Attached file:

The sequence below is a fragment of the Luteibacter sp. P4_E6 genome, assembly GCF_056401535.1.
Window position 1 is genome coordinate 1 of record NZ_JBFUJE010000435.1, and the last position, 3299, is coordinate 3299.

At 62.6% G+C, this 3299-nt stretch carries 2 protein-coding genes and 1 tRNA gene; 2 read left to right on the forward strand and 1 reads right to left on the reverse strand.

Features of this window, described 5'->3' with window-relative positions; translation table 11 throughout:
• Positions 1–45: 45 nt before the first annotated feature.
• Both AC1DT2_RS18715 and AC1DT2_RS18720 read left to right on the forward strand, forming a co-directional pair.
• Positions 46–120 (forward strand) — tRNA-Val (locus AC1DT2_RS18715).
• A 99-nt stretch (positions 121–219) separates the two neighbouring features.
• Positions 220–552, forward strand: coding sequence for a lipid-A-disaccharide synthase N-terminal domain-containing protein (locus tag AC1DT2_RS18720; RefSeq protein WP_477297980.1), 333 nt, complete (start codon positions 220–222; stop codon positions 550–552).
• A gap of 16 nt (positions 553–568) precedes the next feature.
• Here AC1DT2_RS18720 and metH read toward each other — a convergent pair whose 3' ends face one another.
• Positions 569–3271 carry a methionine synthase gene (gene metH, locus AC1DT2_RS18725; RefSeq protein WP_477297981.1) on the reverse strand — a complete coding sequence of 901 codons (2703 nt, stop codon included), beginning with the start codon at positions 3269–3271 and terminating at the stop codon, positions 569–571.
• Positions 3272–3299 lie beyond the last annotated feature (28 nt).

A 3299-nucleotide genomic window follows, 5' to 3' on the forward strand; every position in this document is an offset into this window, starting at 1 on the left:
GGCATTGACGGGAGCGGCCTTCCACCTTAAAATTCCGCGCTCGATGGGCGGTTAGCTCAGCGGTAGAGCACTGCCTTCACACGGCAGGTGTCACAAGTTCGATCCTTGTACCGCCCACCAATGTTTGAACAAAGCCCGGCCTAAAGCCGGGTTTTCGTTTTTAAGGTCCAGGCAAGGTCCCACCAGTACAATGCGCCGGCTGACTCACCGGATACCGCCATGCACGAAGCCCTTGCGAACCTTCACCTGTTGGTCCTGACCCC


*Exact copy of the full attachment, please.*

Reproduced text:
The sequence below is a fragment of the Luteibacter sp. P4_E6 genome, assembly GCF_056401535.1.
Window position 1 is genome coordinate 1 of record NZ_JBFUJE010000435.1, and the last position, 3299, is coordinate 3299.

At 62.6% G+C, this 3299-nt stretch carries 2 protein-coding genes and 1 tRNA gene; 2 read left to right on the forward strand and 1 reads right to left on the reverse strand.

Features of this window, described 5'->3' with window-relative positions; translation table 11 throughout:
• Positions 1–45: 45 nt before the first annotated feature.
• Both AC1DT2_RS18715 and AC1DT2_RS18720 read left to right on the forward strand, forming a co-directional pair.
• Positions 46–120 (forward strand) — tRNA-Val (locus AC1DT2_RS18715).
• A 99-nt stretch (positions 121–219) separates the two neighbouring features.
• Positions 220–552, forward strand: coding sequence for a lipid-A-disaccharide synthase N-terminal domain-containing protein (locus tag AC1DT2_RS18720; RefSeq protein WP_477297980.1), 333 nt, complete (start codon positions 220–222; stop codon positions 550–552).
• A gap of 16 nt (positions 553–568) precedes the next feature.
• Here AC1DT2_RS18720 and metH read toward each other — a convergent pair whose 3' ends face one another.
• Positions 569–3271 carry a methionine synthase gene (gene metH, locus AC1DT2_RS18725; RefSeq protein WP_477297981.1) on the reverse strand — a complete coding sequence of 901 codons (2703 nt, stop codon included), beginning with the start codon at positions 3269–3271 and terminating at the stop codon, positions 569–571.
• Positions 3272–3299 lie beyond the last annotated feature (28 nt).

A 3299-nucleotide genomic window follows, 5' to 3' on the forward strand; every position in this document is an offset into this window, starting at 1 on the left:
GGCATTGACGGGAGCGGCCTTCCACCTTAAAATTCCGCGCTCGATGGGCGGTTAGCTCAGCGGTAGAGCACTGCCTTCACACGGCAGGTGTCACAAGTTCGATCCTTGTACCGCCCACCAATGTTTGAACAAAGCCCGGCCTAAAGCCGGGTTTTCGTTTTTAAGGTCCAGGCAAGGTCCCACCAGTACAATGCGCCGGCTGACTCACCGGATACCGCCATGCACGAAGCCCTTGCGAACCTTCACCTGTTGGTCCTGACCCC